Note: In writing this post, I have discovered that just last year, Kirovograd became Kropyvnytskyi. According to Wikipedia, Ukraine president Petro Poroshenko signed a bill “banning Communist symbols on May 15, 2015, which required places associated with communism to be renamed within a six-month period. On 25 October 2015 (during local elections) 76.6% of the Kirovohrad voters voted for renaming the city to Yelisavetgrad. A draft law currently before the Ukrainian parliament would prohibit any names associated with Russian history since the 14th century, which would make the name Yelisavetgrad inadmissible as well. A committee of the Verkhovna Rada (Ukraine’s parliament) chose the name Inhulsk on 23 December 2015. This name is a reference to the nearby Inhul river. On 31 March 2016 the State Construction, Regional Policy and Local Self-Government committee of the Verkhovna Rada recommends to parliament to rename Kirovohrad to Kropyvnytskyi. This name is a reference to writer, actor and playwright Mark Kropyvnytskyi, who was born near the city. On 14 July 2016, the name of the city was finally changed to Kropyvnytskyi.”
Mysterious, dark-eyed, great-grandma Rose, the much beloved mother of my grandpa Hy.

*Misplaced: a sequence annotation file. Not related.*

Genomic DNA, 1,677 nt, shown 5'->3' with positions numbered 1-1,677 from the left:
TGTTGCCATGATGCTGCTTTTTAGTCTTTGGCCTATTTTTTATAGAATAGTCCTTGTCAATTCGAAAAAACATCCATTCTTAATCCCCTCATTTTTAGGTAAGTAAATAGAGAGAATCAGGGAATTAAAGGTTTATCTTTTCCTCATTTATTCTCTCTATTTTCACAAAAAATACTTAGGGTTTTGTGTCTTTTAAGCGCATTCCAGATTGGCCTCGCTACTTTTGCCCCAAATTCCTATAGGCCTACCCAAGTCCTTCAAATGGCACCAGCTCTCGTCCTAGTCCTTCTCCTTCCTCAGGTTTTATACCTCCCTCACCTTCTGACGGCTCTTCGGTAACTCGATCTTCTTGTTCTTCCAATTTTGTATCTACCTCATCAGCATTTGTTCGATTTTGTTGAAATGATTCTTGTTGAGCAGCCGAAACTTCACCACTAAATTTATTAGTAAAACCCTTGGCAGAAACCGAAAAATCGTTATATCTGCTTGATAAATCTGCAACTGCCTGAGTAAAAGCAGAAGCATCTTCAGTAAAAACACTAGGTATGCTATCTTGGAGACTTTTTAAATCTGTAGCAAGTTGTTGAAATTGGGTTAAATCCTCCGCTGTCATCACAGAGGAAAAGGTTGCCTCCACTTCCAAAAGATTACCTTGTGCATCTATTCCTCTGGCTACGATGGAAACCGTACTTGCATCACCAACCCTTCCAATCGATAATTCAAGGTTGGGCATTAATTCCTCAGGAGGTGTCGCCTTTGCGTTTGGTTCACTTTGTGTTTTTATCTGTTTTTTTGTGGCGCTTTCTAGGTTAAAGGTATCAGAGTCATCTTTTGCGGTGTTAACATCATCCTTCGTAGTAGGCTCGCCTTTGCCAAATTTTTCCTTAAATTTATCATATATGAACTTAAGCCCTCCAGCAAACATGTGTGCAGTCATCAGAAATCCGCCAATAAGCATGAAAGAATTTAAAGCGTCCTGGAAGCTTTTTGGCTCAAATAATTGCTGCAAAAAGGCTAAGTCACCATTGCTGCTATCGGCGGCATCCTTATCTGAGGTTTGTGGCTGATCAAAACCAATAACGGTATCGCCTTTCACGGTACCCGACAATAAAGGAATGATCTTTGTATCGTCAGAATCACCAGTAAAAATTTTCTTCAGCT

Of my four great-grandmothers, I probably know least about Rose. She died in 1950, when my own mother was only four years old, and the stories faded with time. Here is what I know: She loved to sing, as did my grandpa and his brother Art. I even have a fuzzy recording of her singing in Yiddish. She was born around 1892 in Russia and arrived in Chicago about 1911, likely in the footsteps of her older brother Harry Sherman, who opened a successful car dealership in Chicago. There are stories too of a brother who traveled to South America and was killed in a May Day parade.
Here is what I think I know: Her maiden name was Sherman, or Sheefman. Her father was named Ari Lieb, but perhaps his name was Pireus Sheefman — the father’s name listed on her half-sister Leah’s death certificate. Leah’s grandson Gordon, who is nearly 90, told me the family name was Sheefman, and that Rose’s mother was named Casha. She was the second wife, after Leah’s mother — whose last name was Shactman — passed away. Sheefman, Shactman, and then Sherman.
Gordon told me that Rose and her family were from Kalinoka, a shtetl near Kiev. My great-uncle Art had told me that Rose was from Zhitomir. This is where it gets a bit confusing, as Zhitomir is both a town and an oblast (or province). I have been unable to locate a town called Kalinoka, but I have been able to find a town about halfway between Zhitomir and Kiev called Kalinovka, also called Kalynivka. JewishGen has a series of websites called KehilaLinks (“kehila” is another word for “shtetl”) and I was able to find quite a bit of information about Kalinovka, even if I can’t exactly locate it on a map. Gordon traveled to Kiev a handful of years ago and drove through Kalinoka/Kalinovka.